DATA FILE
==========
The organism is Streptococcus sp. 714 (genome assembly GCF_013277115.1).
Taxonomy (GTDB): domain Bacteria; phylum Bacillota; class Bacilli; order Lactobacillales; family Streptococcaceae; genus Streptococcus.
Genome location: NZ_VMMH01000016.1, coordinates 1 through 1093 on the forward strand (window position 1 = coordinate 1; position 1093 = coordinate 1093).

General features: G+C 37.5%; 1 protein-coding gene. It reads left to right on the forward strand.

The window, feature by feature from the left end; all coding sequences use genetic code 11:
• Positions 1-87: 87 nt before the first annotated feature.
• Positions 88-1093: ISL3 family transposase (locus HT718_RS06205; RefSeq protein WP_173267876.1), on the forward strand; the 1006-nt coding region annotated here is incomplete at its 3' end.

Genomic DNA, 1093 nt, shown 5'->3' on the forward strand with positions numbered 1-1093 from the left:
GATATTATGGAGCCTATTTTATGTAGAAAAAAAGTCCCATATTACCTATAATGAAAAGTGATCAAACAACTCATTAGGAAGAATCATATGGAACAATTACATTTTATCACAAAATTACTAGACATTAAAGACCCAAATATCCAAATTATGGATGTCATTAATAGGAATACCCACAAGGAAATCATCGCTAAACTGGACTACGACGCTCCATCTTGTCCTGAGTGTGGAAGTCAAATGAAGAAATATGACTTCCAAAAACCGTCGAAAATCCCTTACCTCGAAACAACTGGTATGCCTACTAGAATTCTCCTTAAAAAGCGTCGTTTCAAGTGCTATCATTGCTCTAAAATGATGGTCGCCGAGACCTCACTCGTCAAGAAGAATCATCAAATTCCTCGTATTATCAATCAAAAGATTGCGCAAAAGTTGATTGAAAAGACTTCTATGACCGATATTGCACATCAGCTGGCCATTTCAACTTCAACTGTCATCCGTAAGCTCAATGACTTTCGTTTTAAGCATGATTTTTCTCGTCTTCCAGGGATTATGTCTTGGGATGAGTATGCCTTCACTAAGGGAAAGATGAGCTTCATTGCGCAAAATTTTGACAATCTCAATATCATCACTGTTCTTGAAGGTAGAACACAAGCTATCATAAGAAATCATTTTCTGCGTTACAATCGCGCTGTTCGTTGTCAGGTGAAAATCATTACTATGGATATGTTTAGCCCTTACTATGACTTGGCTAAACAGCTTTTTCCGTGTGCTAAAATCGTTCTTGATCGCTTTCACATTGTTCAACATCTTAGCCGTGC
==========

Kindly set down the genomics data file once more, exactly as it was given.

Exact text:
The organism is Streptococcus sp. 714 (genome assembly GCF_013277115.1).
Taxonomy (GTDB): domain Bacteria; phylum Bacillota; class Bacilli; order Lactobacillales; family Streptococcaceae; genus Streptococcus.
Genome location: NZ_VMMH01000016.1, coordinates 1 through 1093 on the forward strand (window position 1 = coordinate 1; position 1093 = coordinate 1093).

General features: G+C 37.5%; 1 protein-coding gene. It reads left to right on the forward strand.

The window, feature by feature from the left end; all coding sequences use genetic code 11:
• Positions 1-87: 87 nt before the first annotated feature.
• Positions 88-1093: ISL3 family transposase (locus HT718_RS06205; RefSeq protein WP_173267876.1), on the forward strand; the 1006-nt coding region annotated here is incomplete at its 3' end.

Genomic DNA, 1093 nt, shown 5'->3' on the forward strand with positions numbered 1-1093 from the left:
GATATTATGGAGCCTATTTTATGTAGAAAAAAAGTCCCATATTACCTATAATGAAAAGTGATCAAACAACTCATTAGGAAGAATCATATGGAACAATTACATTTTATCACAAAATTACTAGACATTAAAGACCCAAATATCCAAATTATGGATGTCATTAATAGGAATACCCACAAGGAAATCATCGCTAAACTGGACTACGACGCTCCATCTTGTCCTGAGTGTGGAAGTCAAATGAAGAAATATGACTTCCAAAAACCGTCGAAAATCCCTTACCTCGAAACAACTGGTATGCCTACTAGAATTCTCCTTAAAAAGCGTCGTTTCAAGTGCTATCATTGCTCTAAAATGATGGTCGCCGAGACCTCACTCGTCAAGAAGAATCATCAAATTCCTCGTATTATCAATCAAAAGATTGCGCAAAAGTTGATTGAAAAGACTTCTATGACCGATATTGCACATCAGCTGGCCATTTCAACTTCAACTGTCATCCGTAAGCTCAATGACTTTCGTTTTAAGCATGATTTTTCTCGTCTTCCAGGGATTATGTCTTGGGATGAGTATGCCTTCACTAAGGGAAAGATGAGCTTCATTGCGCAAAATTTTGACAATCTCAATATCATCACTGTTCTTGAAGGTAGAACACAAGCTATCATAAGAAATCATTTTCTGCGTTACAATCGCGCTGTTCGTTGTCAGGTGAAAATCATTACTATGGATATGTTTAGCCCTTACTATGACTTGGCTAAACAGCTTTTTCCGTGTGCTAAAATCGTTCTTGATCGCTTTCACATTGTTCAACATCTTAGCCGTGC